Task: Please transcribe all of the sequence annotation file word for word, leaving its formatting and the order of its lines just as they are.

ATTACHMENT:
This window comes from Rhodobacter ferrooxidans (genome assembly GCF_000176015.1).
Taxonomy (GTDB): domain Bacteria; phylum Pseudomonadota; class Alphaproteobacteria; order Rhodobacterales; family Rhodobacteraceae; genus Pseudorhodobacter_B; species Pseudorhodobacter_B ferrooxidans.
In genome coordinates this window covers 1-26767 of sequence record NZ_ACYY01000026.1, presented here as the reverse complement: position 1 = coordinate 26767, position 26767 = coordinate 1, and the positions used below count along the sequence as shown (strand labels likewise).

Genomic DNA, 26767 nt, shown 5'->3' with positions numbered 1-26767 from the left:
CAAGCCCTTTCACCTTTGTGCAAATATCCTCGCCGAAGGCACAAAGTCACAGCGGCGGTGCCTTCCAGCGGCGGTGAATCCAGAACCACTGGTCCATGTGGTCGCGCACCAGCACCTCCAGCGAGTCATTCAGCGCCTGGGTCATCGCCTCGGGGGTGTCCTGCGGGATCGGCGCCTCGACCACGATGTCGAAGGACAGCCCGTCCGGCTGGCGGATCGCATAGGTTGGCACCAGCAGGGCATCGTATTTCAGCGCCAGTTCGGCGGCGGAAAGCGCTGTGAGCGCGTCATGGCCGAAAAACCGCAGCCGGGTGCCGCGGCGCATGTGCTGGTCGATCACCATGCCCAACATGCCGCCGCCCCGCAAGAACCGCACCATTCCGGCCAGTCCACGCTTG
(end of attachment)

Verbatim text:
This window comes from Rhodobacter ferrooxidans (genome assembly GCF_000176015.1).
Taxonomy (GTDB): domain Bacteria; phylum Pseudomonadota; class Alphaproteobacteria; order Rhodobacterales; family Rhodobacteraceae; genus Pseudorhodobacter_B; species Pseudorhodobacter_B ferrooxidans.
In genome coordinates this window covers 1-26767 of sequence record NZ_ACYY01000026.1, presented here as the reverse complement: position 1 = coordinate 26767, position 26767 = coordinate 1, and the positions used below count along the sequence as shown (strand labels likewise).

Genomic DNA, 26767 nt, shown 5'->3' with positions numbered 1-26767 from the left:
CAAGCCCTTTCACCTTTGTGCAAATATCCTCGCCGAAGGCACAAAGTCACAGCGGCGGTGCCTTCCAGCGGCGGTGAATCCAGAACCACTGGTCCATGTGGTCGCGCACCAGCACCTCCAGCGAGTCATTCAGCGCCTGGGTCATCGCCTCGGGGGTGTCCTGCGGGATCGGCGCCTCGACCACGATGTCGAAGGACAGCCCGTCCGGCTGGCGGATCGCATAGGTTGGCACCAGCAGGGCATCGTATTTCAGCGCCAGTTCGGCGGCGGAAAGCGCTGTGAGCGCGTCATGGCCGAAAAACCGCAGCCGGGTGCCGCGGCGCATGTGCTGGTCGATCACCATGCCCAACATGCCGCCGCCCCGCAAGAACCGCACCATTCCGGCCAGTCCACGCTTG